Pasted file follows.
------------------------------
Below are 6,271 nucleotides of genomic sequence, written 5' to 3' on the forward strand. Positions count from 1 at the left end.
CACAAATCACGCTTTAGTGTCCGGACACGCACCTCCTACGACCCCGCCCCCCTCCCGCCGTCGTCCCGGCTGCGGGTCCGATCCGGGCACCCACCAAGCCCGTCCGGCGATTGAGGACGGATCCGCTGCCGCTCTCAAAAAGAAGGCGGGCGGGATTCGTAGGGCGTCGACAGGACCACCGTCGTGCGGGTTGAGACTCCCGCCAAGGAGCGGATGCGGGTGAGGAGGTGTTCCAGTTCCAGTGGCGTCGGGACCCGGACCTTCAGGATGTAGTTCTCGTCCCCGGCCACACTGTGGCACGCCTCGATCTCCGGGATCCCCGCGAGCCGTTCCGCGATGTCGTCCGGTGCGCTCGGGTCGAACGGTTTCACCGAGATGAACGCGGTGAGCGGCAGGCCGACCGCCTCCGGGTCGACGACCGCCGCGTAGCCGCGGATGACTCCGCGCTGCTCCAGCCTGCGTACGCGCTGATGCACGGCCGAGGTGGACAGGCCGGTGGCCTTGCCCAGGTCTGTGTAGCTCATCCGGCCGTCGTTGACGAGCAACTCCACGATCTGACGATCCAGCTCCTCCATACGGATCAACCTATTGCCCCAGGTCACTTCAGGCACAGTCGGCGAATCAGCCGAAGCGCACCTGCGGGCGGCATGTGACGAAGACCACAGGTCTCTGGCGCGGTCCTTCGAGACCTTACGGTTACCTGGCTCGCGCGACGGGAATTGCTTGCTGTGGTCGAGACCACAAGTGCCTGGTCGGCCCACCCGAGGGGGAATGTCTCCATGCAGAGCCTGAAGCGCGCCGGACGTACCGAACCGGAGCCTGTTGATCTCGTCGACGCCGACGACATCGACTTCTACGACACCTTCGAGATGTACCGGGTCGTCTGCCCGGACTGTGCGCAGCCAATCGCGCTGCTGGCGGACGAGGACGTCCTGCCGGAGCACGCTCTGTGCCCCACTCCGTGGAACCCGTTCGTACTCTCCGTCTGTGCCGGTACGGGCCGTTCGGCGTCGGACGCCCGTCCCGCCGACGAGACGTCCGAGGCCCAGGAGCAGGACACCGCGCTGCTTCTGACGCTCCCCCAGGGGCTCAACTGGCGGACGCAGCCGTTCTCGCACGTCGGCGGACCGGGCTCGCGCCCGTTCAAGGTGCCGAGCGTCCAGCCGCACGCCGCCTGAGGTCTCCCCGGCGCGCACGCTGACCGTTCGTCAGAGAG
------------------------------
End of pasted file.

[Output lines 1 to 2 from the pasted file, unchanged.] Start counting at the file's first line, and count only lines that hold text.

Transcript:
Below are 6,271 nucleotides of genomic sequence, written 5' to 3' on the forward strand. Positions count from 1 at the left end.
CACAAATCACGCTTTAGTGTCCGGACACGCACCTCCTACGACCCCGCCCCCCTCCCGCCGTCGTCCCGGCTGCGGGTCCGATCCGGGCACCCACCAAGCCCGTCCGGCGATTGAGGACGGATCCGCTGCCGCTCTCAAAAAGAAGGCGGGCGGGATTCGTAGGGCGTCGACAGGACCACCGTCGTGCGGGTTGAGACTCCCGCCAAGGAGCGGATGCGGGTGAGGAGGTGTTCCAGTTCCAGTGGCGTCGGGACCCGGACCTTCAGGATGTAGTTCTCGTCCCCGGCCACACTGTGGCACGCCTCGATCTCCGGGATCCCCGCGAGCCGTTCCGCGATGTCGTCCGGTGCGCTCGGGTCGAACGGTTTCACCGAGATGAACGCGGTGAGCGGCAGGCCGACCGCCTCCGGGTCGACGACCGCCGCGTAGCCGCGGATGACTCCGCGCTGCTCCAGCCTGCGTACGCGCTGATGCACGGCCGAGGTGGACAGGCCGGTGGCCTTGCCCAGGTCTGTGTAGCTCATCCGGCCGTCGTTGACGAGCAACTCCACGATCTGACGATCCAGCTCCTCCATACGGATCAACCTATTGCCCCAGGTCACTTCAGGCACAGTCGGCGAATCAGCCGAAGCGCACCTGCGGGCGGCATGTGACGAAGACCACAGGTCTCTGGCGCGGTCCTTCGAGACCTTACGGTTACCTGGCTCGCGCGACGGGAATTGCTTGCTGTGGTCGAGACCACAAGTGCCTGGTCGGCCCACCCGAGGGGGAATGTCTCCATGCAGAGCCTGAAGCGCGCCGGACGTACCGAACCGGAGCCTGTTGATCTCGTCGACGCCGACGACATCGACTTCTACGACACCTTCGAGATGTACCGGGTCGTCTGCCCGGACTGTGCGCAGCCAATCGCGCTGCTGGCGGACGAGGACGTCCTGCCGGAGCACGCTCTGTGCCCCACTCCGTGGAACCCGTTCGTACTCTCCGTCTGTGCCGGTACGGGCCGTTCGGCGTCGGACGCCCGTCCCGCCGACGAGACGTCCGAGGCCCAGGAGCAGGACACCGCGCTGCTTCTGACGCTCCCCCAGGGGCTCAACTGGCGGACGCAGCCGTTCTCGCACGTCGGCGGACCGGGCTCGCGCCCGTTCAAGGTGCCGAGCGTCCAGCCGCACGCCGCCTGAGGTCTCCCCGGCGCGCACGCTGACCGTTCGTCAGAGAG